This report was produced with the Critical Threats Project. The insights are part of an intensive multi-month exercise to frame, design, and evaluate potential courses of action that the United States could pursue to defeat the threat from the Islamic State in Iraq and al Sham (ISIS) and al Qaeda in Syria. Related reports in the series are available here.
Key Takeaway: Syrian President Bashar al-Assad’s regime is neither sovereign nor a viable U.S. partner against ISIS and al-Qaeda. Russia and Iran have penetrated the Syrian Arab Army’s command-and-control authorities at all levels and propped up the force by providing the bulk of its offensive combat power. The pro-regime coalition cannot secure all of Syria and primarily serves as a vehicle for Moscow and Tehran’s regional power projection. Any U.S. strategy in Syria that relies on pro-regime forces will fail to destroy Salafi-Jihadists while empowering Iran and Russia.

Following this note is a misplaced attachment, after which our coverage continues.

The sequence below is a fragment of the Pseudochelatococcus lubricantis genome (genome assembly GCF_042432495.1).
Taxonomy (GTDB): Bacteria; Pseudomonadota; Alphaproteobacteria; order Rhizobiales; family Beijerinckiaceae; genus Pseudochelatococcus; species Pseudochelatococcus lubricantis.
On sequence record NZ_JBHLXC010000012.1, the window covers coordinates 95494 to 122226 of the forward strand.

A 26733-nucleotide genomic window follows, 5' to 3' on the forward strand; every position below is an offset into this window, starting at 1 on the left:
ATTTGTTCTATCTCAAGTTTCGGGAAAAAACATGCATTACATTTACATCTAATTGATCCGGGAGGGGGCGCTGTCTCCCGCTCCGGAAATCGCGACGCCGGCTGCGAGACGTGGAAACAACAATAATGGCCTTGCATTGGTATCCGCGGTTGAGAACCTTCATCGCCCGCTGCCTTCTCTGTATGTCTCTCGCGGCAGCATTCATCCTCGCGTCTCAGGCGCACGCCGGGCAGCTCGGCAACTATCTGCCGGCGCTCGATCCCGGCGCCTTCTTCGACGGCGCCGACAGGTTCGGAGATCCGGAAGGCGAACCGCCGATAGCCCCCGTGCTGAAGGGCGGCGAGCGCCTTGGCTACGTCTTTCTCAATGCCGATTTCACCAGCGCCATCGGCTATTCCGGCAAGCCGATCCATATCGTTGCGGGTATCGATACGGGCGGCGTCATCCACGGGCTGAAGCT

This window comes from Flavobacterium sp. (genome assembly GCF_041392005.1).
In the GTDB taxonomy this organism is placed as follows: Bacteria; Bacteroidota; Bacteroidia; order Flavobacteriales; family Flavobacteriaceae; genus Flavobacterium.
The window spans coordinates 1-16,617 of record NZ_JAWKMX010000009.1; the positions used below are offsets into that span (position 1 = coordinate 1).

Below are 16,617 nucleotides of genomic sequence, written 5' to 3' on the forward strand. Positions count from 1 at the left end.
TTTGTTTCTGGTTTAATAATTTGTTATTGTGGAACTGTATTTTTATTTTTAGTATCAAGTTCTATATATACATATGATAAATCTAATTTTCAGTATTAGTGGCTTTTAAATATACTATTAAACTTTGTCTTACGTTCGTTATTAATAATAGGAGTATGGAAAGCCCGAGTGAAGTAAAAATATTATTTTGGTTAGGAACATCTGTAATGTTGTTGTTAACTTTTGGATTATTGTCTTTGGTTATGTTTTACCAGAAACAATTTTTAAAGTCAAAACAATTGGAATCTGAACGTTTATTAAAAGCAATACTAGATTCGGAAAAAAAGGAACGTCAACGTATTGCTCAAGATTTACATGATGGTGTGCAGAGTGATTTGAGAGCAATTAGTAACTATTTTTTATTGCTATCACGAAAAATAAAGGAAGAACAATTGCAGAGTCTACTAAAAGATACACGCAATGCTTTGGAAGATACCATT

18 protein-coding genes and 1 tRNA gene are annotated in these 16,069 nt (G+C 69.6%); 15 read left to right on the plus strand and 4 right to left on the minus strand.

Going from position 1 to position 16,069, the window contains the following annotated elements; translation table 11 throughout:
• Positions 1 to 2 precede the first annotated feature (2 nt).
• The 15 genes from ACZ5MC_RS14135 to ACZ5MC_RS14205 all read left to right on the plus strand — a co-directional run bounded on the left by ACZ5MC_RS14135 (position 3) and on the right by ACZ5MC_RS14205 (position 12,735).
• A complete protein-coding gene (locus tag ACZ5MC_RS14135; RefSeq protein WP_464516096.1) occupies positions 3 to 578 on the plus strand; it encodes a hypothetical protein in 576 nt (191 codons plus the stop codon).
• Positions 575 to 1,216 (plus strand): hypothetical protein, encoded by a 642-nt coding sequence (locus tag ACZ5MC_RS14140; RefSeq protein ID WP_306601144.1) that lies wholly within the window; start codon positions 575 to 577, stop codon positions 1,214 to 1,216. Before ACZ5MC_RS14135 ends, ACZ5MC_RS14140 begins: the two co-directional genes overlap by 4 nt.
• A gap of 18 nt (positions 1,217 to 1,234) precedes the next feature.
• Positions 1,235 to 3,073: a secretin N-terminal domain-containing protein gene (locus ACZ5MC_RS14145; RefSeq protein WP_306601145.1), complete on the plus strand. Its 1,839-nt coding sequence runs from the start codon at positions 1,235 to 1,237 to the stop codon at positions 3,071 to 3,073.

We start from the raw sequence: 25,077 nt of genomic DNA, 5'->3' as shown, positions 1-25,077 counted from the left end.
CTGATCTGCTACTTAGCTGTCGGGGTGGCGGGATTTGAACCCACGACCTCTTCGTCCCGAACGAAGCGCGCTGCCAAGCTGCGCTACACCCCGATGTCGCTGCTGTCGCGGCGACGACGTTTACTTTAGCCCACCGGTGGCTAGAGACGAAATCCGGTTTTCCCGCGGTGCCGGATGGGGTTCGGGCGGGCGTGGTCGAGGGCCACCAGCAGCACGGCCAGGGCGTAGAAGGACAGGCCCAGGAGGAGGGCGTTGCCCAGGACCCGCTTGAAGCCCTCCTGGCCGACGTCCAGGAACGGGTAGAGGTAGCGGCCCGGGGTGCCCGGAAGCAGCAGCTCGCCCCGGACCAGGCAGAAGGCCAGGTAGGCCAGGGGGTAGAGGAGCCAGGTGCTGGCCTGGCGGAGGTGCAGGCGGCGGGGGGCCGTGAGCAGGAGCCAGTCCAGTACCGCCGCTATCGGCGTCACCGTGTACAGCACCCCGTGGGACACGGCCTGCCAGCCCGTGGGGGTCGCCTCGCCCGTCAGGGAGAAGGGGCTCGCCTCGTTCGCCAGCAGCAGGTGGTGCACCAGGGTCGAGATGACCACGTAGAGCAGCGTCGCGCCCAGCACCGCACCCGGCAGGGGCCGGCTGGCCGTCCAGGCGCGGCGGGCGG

Both former U.S. President Barack Obama and current U.S. President Donald Trump have considered deeper cooperation with Russia – and thereby Iran and Assad – against ISIS and al-Qaeda in Syria. This idea is based on two fundamental fallacies. First, Russia, Iran, and the Assad regime cannot recapture Salafi-Jihadist safe havens and secure them over the long-term given their severe manpower shortages and shortfalls in command-and-control. Second, Assad is not sovereign. Iran and Russia have both inserted themselves deep into the framework of the state. Both states aim to entice the U.S. into actions that advance their own strategic interests and ultimately facilitate the expulsion of the U.S. from the Middle East.